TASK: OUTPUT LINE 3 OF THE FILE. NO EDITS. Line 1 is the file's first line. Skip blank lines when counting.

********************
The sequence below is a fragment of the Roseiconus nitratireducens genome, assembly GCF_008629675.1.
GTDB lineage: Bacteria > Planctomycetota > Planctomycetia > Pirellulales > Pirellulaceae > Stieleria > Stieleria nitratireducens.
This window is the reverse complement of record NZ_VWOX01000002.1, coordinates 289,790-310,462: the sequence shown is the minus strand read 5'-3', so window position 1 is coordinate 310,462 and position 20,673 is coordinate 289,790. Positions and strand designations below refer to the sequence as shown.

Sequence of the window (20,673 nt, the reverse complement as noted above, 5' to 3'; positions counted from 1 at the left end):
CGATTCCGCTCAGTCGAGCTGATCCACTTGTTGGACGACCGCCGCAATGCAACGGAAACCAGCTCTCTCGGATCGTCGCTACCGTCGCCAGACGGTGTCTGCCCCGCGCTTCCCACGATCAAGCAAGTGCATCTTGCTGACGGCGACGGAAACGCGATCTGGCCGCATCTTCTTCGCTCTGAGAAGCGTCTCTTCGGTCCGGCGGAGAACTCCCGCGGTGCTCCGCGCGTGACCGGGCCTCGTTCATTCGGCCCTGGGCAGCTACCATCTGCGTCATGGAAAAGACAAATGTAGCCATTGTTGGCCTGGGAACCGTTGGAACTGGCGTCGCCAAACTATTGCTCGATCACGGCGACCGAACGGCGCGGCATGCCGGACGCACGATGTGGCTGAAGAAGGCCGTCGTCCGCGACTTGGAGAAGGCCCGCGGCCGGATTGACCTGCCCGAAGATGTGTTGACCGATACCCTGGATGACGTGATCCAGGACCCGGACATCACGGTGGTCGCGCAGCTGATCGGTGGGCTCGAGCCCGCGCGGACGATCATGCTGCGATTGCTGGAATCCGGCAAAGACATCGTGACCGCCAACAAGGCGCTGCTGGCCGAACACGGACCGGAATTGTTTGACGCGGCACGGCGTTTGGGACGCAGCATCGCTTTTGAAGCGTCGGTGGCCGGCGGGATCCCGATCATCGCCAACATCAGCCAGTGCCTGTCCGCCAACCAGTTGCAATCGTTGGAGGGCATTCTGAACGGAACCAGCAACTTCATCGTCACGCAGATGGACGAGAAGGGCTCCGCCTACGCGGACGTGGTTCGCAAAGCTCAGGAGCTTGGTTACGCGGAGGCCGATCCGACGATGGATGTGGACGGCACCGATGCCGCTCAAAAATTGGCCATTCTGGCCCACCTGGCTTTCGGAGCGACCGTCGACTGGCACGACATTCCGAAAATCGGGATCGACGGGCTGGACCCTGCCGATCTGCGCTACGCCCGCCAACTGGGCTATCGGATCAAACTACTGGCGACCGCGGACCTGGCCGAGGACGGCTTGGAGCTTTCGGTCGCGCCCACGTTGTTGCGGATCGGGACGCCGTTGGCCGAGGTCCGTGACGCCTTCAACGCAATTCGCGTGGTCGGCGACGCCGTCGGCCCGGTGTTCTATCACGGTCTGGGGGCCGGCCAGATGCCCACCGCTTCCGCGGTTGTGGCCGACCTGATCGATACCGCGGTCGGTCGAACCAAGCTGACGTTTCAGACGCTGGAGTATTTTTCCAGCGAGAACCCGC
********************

This window is the reverse complement of record NZ_VWOX01000002.1, coordinates 289,790-310,462: the sequence shown is the minus strand read 5'-3', so window position 1 is coordinate 310,462 and position 20,673 is coordinate 289,790. Positions and strand designations below refer to the sequence as shown.